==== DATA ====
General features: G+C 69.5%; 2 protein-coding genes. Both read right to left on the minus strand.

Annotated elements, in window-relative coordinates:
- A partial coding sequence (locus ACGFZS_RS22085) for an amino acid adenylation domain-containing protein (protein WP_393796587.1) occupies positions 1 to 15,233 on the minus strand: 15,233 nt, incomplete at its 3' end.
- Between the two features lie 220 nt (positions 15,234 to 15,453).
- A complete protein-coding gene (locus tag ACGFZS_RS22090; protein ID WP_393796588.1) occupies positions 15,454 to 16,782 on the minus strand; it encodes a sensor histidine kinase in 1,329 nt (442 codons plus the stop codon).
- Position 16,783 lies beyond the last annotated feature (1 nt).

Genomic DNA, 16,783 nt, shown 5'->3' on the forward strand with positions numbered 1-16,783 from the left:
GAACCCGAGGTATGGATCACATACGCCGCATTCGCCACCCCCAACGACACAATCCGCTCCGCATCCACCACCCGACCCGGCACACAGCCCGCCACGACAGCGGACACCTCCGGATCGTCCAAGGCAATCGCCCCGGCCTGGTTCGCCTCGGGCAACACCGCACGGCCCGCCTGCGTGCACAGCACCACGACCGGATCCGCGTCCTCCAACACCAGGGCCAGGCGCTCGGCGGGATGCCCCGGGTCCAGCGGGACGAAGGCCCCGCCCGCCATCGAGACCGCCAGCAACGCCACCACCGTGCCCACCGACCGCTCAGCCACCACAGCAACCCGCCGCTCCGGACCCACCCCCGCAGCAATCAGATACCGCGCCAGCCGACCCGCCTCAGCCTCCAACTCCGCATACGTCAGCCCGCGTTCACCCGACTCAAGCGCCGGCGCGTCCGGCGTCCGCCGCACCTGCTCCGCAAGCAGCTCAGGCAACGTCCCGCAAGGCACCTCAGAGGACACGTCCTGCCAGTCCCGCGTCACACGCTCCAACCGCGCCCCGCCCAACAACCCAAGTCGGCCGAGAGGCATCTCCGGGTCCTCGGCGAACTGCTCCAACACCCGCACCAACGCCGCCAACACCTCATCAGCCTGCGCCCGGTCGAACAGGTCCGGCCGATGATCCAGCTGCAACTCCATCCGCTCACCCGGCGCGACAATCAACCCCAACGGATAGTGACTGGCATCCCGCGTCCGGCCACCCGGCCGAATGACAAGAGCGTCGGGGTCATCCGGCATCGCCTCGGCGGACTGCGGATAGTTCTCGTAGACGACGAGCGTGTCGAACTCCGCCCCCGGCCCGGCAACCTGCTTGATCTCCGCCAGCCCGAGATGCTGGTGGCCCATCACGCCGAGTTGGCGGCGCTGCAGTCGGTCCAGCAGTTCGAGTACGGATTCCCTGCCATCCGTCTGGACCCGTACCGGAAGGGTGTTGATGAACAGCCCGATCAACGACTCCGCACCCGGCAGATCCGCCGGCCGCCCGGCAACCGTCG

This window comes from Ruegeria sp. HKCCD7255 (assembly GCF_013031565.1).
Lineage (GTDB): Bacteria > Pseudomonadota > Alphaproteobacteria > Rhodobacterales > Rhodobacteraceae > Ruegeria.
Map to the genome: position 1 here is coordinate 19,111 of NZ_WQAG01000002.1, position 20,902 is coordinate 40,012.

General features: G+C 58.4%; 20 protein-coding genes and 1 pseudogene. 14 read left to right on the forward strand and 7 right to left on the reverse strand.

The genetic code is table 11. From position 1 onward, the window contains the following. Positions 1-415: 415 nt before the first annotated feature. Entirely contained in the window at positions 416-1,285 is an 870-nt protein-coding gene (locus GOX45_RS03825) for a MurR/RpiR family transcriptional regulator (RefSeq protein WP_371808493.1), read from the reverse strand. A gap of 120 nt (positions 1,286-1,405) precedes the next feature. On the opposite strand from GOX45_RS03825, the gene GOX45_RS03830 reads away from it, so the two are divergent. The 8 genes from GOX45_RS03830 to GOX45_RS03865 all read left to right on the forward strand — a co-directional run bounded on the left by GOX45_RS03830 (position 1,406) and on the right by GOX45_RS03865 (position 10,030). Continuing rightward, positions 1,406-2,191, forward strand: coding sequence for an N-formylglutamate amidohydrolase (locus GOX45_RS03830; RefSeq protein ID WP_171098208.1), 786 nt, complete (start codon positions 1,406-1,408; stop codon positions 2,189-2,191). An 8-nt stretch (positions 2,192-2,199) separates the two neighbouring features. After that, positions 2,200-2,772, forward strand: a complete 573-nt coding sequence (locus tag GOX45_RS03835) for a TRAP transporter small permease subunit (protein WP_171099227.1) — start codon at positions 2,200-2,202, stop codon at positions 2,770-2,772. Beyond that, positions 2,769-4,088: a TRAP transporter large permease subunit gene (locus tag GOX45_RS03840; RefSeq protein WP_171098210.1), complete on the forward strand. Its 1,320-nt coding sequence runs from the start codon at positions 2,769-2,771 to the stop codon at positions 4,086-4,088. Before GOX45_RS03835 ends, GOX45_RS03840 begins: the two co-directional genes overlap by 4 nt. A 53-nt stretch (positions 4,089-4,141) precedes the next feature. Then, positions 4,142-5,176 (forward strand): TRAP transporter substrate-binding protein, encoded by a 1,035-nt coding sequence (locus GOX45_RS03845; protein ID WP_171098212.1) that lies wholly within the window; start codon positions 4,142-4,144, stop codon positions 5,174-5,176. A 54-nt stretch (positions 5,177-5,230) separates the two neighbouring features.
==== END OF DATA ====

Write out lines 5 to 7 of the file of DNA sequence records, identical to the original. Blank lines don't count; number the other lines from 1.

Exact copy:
- A complete protein-coding gene (locus tag ACGFZS_RS22090; protein ID WP_393796588.1) occupies positions 15,454 to 16,782 on the minus strand; it encodes a sensor histidine kinase in 1,329 nt (442 codons plus the stop codon).
- Position 16,783 lies beyond the last annotated feature (1 nt).

Genomic DNA, 16,783 nt, shown 5'->3' on the forward strand with positions numbered 1-16,783 from the left: